This role allowed him to complete his externship within the Altamarea Group, staging in each restaurant for two weeks. “I did everything from working as a garde manger at Ai Fiori to working the line at Marea,” Anthony recalls. “I did some catering at Costata, which was their steakhouse, and I made pizza at Nicoletta, the pizzeria in the East Village.” Beyond allowing him to meet his graduation requirement and exposing him to a variety of kitchens, the externship provided him with useful insight for the company’s social media.
“It helped me to be able to communicate what was special about each of the restaurants,” Anthony describes. “I got real, hands-on experiences from the chefs and was able to speak a little bit more about the personality of each restaurant and some of the special touches that were different at each place.”
When a handful of the group's restaurants shuttered, Anthony was one of many corporate staff members who were laid off. He immediately turned to ICE’s career services office, and Tessa Thompson helped him secure a new job just six weeks after he lost his old one.
At the time, Padma Lakshmi was looking for a culinary and editorial assistant to handle social media, photography and recipe development. Fellow “Top Chef” judge Gail Simmons (Culinary, '99), who is also an ICE alum, recommended that Padma enlist ICE to find someone with Anthony’s exact skill set. He was hired soon thereafter.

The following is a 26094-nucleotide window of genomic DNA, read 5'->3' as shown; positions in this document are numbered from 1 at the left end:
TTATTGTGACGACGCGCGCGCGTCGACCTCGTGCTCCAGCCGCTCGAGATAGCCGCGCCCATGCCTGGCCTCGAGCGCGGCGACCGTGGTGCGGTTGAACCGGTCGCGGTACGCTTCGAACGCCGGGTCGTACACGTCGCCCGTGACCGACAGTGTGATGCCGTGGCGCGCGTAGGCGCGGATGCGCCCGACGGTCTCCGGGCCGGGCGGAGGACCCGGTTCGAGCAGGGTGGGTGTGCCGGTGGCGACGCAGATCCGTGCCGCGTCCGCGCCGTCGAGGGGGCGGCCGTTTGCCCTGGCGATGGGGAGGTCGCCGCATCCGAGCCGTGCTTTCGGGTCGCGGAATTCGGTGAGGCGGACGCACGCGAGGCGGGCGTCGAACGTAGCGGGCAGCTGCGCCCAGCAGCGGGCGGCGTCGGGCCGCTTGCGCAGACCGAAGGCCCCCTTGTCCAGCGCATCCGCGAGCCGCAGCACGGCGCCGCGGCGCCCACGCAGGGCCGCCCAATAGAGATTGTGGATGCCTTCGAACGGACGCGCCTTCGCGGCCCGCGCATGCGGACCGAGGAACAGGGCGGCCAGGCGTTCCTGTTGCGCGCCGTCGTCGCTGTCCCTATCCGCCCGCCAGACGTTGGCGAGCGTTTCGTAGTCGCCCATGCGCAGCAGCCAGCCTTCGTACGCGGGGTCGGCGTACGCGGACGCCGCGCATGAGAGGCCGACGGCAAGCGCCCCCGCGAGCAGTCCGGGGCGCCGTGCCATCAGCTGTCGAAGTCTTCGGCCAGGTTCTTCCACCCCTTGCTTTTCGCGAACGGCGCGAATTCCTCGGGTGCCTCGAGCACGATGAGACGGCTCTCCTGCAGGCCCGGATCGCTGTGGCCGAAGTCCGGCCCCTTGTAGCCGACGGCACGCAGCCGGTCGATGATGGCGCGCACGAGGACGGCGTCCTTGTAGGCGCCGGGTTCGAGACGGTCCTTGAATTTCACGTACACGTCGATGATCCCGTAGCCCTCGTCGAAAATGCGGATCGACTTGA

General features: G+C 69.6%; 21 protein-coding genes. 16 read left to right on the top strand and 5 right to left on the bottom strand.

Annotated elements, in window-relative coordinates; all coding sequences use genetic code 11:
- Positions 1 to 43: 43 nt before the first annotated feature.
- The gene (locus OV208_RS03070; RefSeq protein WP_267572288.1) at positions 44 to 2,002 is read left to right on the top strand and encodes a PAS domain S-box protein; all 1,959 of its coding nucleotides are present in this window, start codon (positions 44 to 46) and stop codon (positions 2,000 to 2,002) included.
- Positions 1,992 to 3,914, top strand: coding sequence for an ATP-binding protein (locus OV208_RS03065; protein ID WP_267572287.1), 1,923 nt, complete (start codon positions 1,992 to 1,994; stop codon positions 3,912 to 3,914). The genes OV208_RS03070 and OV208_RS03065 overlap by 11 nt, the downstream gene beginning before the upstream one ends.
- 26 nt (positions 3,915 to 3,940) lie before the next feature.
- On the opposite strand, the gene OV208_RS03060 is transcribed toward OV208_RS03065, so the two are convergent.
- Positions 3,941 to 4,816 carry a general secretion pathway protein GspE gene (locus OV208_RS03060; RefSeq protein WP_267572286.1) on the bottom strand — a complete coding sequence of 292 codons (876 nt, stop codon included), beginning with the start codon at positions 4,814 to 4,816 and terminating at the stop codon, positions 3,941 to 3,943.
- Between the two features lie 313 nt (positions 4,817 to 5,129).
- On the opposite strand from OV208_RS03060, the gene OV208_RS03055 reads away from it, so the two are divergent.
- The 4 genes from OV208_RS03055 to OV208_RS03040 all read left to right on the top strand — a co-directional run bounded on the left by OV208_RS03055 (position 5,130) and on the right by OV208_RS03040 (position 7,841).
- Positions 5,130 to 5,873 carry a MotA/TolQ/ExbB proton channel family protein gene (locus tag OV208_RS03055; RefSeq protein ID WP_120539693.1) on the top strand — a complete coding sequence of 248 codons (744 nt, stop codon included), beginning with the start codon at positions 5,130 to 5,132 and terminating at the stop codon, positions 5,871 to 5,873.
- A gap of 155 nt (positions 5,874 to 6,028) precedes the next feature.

Now, Anthony has been working with Padma for four-and-a-half years and acts as her chief of staff. His responsibilities include running her business ventures, developing recipes, shooting food photography and associate producing her new Hulu show “Taste the Nation with Padma Lakshmi.”
“One of the nice things about my job is that no two days look the same,” says Anthony. His day-to-day tasks depend on Padma’s current projects, so he could be creating digital content, coordinating appearances, negotiating an endorsement deal, or researching for an episode. In the past, he contributed to Padma’s book, "The Encyclopedia of Spices and Herbs: An Essential Guide to the Flavors of the World."
“I’m grateful that a job like this even exists because it is a combination of all of the things I love to do,” Anthony says. “I get so much intellectual stimulation from being able to exercise so many different creative muscles.”